Voyage to China

“The wind whistles shrilly through the rigging, the sails roar again with the violence of the wind and rain, the masks crack, the ship reels and lies over, and the seas as they strike her make every timber vibrate.”

James Hudson Taylor was 82 days into his first voyage to China when he recorded these words in his diary. The Dumfries had left her moorings in Liverpool on September 19, 1853, headed for Shanghai. By the New Year the barque was around 500 miles from Australia and still had over 4,000 miles to negotiate.

Taylor was the only passenger on board the cargo ship. He enjoyed a good relationship with the captain and one or two of the crew. Most, however, were ambivalent towards the budding missionary, some occasionally hostile.

But Taylor was not idle. He employed his skills as a doctor, helped out on deck, reefed sails and sketched details of islands to aid navigation.

On Sundays Taylor organized morning and evening services. The crew, however, were not eager to tolerate his passion for preaching. When he extended a service by 40 minutes no one turned up for the next meeting. But they were glad of his prayers when becalmed. On more than one occasion his appeal for a breeze to speed them forward was answered.

It was February 22 before Taylor’s first view of China, as theDumfries headed up the east coast of Taiwan and towards the mainland. Three days later they anchored off Gutzlaff’s Island – named after Charles Gutzlaff, a key figure in colonial affairs and early Protestant mission within China.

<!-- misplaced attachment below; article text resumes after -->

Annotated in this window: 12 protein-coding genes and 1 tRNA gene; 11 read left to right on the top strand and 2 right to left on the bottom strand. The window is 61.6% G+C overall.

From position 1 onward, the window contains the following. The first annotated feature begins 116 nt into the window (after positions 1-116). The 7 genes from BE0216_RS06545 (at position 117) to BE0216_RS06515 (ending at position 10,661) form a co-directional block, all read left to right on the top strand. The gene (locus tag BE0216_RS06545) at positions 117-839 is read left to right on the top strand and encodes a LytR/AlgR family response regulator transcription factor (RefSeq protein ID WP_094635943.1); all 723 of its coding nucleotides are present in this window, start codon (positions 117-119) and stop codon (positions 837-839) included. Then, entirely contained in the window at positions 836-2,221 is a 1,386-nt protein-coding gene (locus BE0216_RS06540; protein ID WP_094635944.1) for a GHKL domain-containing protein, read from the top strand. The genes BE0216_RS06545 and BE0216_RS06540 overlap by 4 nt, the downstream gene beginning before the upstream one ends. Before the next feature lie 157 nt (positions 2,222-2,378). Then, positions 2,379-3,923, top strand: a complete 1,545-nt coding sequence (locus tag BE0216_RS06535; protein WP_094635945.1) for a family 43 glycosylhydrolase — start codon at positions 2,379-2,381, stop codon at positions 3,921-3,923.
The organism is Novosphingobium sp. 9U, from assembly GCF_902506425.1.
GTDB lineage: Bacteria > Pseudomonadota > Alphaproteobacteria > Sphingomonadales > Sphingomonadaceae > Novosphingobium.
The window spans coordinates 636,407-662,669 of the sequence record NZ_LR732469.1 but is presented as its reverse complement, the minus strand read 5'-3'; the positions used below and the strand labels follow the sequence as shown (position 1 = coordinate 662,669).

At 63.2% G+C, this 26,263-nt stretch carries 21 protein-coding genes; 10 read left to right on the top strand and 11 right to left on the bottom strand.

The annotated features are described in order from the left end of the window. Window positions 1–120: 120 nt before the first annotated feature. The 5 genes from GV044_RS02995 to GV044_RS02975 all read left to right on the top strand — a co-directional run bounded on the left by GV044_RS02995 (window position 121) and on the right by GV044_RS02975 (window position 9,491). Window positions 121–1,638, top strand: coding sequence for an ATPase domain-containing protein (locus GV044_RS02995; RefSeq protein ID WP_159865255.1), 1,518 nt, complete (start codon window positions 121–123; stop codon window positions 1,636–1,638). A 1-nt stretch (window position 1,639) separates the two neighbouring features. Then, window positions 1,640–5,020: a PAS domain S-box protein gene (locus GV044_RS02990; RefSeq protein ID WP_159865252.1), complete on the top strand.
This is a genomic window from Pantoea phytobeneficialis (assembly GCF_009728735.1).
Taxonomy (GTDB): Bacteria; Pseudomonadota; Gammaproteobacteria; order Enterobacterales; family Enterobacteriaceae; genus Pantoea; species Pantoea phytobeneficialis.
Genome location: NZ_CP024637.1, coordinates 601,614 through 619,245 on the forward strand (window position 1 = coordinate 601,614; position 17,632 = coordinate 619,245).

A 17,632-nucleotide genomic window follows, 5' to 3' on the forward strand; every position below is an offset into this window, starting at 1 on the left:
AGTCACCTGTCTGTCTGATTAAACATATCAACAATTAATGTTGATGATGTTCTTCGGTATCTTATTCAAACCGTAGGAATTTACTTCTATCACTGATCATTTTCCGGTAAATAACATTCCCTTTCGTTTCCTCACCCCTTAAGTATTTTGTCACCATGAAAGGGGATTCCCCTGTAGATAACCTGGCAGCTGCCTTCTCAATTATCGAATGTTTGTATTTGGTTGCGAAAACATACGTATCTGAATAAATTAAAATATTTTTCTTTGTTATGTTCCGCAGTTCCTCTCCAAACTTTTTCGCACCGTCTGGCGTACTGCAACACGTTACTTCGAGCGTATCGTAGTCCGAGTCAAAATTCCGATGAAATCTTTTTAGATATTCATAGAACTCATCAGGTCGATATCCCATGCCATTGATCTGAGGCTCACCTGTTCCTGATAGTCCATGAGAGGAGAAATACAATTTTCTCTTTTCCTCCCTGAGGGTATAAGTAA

Boats carrying fishermen approached the ship offering guidance to Shanghai for a fee. For Taylor it was his first sight of the Chinese and he was stirred to write, “How I did long to be able to preach the gospel to them.”

It wasn’t until March 1 that the passenger was able to disembark and set foot on land. At five in the afternoon Taylor fulfilled his dream to stand on Chinese soil, rubbing shoulders with the nation he wanted to evangelize.

“My feelings on arriving at last among the people cannot be described. My heart felt as tho’ it would burst from its place – as tho’ there was not room for it.”
Taylor was the first China missionary of the London based Chinese Evangelisation Society (CES), an agency initiated by Gutzlaff. In his pocket Taylor carried three letters of introduction.

Yet although Taylor’s heart exulted at having entered the country which would lay claim to the rest of his life, there were no colleagues to greet him. A visit to the consulate revealed that two of his three letters were useless – one prospective helper had died five months previously, a second had returned to the States two years before.

He was directed to the home of Dr. Walter Medhurst, a prominent member of the London Missionary Society (LMS). But to Taylor’s dismay it was clear that Medhurst and his wife were away. Not an encouraging start for a 21-year-old fledgling missionary!

Taylor was “rescued” by members of the LMS, found accommodation, given help in settling into life in Shanghai, advised on learning Mandarin and included in their mission activities.